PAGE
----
How can sites of waste disposal be marked to prevent contamination in the future? The United States government addressed this challenge in planning for nuclear waste repositories. Consulting with experts in imagining future scenarios, in language and communication, and in anthropology, the Department of Energy sought to develop plans that would satisfy demands from the Environmental Protection Agency for a marker system that would be effective long into the future. Expert consultants proposed two very different designs: one based on archaeological sites recognized as cultural heritage monuments; the other proposing that certain forms invoke universal feelings. The Department of Energy opted for a design based on archaeological ruins, cited as proof human-made markers could last and communicate warnings for thousands of years. This book explores the common-sense assumptions the experts made about their archaeological models and shows how they are contradicted by what archaeologists understand about these places and things. The book alternates between discussions of archaeological marker designs and reflections on the alternative proposal based on archetypes intended to arouse universal responses. Recognizing these archetype designs as similar in scale and form to Land Art projects, it compares the way government experts proposed that their designs would work with views of modern artists and critics. Drawing on views of indigenous people who disproportionately are asked to accommodate such projects, the book explores concessions within the project that only oral transmission is likely to ensure that such sites remain identifiable long into the future.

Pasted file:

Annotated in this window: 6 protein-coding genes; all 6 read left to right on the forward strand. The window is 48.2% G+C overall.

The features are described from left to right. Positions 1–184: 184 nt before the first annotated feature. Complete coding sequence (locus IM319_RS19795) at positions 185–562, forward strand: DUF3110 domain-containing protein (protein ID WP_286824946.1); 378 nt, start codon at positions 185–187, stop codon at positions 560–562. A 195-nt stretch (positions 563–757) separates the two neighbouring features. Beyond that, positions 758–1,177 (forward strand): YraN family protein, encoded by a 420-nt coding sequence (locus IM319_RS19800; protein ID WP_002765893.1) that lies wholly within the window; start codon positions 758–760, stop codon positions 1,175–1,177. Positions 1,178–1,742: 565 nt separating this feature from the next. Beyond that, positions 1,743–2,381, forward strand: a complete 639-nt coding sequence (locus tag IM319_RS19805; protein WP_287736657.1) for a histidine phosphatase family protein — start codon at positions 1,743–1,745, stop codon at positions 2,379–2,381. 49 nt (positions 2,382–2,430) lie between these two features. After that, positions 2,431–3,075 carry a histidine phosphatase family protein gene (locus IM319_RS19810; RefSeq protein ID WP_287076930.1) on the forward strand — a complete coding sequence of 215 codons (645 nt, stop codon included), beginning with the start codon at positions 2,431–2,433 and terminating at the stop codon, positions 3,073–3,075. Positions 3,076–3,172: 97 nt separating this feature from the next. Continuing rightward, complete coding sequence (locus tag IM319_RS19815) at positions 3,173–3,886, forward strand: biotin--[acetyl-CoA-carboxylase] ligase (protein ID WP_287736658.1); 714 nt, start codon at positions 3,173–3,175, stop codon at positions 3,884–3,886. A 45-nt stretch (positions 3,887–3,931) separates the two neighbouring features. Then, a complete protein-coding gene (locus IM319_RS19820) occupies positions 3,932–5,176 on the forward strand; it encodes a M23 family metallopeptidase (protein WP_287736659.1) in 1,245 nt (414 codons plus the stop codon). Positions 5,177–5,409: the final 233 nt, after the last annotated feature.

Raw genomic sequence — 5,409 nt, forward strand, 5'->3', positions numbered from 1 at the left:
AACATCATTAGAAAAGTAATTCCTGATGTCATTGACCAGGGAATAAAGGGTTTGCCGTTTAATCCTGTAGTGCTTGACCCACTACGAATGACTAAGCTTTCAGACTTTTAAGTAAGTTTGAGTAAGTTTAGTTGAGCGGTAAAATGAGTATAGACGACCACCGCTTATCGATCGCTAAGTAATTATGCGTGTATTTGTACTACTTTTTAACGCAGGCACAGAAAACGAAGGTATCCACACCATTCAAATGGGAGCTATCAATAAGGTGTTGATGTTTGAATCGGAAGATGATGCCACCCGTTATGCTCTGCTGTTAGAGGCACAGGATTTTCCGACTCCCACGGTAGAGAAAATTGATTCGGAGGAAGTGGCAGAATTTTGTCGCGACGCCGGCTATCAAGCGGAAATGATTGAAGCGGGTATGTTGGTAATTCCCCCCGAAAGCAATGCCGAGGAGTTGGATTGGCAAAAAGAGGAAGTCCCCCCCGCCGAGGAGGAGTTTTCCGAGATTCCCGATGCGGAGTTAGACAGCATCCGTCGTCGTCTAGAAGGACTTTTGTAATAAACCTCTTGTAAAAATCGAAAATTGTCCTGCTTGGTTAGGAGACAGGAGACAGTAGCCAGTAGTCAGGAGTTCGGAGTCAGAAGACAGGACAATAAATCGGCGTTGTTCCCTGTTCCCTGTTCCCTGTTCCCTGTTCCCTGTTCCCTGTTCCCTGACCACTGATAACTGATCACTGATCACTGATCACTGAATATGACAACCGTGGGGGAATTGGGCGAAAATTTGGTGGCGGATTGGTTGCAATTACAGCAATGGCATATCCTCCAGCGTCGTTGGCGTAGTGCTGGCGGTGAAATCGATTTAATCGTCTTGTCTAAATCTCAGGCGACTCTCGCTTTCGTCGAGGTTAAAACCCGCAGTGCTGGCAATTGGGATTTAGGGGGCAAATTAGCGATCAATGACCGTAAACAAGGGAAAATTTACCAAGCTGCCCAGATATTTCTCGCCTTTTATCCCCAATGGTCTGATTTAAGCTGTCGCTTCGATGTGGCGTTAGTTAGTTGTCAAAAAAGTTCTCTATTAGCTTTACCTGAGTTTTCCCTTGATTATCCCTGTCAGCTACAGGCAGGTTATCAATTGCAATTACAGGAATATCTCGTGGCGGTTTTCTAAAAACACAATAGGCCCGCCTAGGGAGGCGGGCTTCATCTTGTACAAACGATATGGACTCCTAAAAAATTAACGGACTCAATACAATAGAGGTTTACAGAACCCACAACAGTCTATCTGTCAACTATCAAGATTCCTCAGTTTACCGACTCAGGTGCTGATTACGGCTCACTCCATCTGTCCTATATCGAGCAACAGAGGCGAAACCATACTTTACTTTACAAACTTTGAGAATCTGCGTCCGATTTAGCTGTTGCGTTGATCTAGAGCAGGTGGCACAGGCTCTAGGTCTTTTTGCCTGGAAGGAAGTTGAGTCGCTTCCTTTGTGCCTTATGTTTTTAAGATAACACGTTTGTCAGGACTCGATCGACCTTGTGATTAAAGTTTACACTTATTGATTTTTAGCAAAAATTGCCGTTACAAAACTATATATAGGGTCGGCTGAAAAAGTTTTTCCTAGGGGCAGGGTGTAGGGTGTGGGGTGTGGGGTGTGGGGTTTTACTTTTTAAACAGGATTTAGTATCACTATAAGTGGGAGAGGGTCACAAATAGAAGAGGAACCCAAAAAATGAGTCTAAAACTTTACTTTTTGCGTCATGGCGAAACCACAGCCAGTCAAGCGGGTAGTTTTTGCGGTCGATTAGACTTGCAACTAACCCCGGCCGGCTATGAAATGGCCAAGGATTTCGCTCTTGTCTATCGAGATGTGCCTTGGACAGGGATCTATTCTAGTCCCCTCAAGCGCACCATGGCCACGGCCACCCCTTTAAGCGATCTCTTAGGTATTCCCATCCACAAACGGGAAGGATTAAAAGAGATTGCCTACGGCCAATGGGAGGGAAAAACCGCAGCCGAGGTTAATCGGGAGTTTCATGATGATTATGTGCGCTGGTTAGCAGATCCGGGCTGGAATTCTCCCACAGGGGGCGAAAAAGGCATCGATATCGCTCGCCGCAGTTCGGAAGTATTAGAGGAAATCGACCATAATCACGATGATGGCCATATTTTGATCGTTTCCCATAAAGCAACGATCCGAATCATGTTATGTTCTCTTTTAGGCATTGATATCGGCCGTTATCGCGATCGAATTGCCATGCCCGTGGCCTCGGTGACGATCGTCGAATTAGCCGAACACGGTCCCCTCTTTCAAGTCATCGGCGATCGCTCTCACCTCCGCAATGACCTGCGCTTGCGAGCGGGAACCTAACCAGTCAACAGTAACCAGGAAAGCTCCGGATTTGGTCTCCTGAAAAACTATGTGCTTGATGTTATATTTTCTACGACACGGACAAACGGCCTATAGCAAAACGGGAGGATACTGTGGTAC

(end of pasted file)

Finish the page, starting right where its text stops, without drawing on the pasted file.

June 23, 2020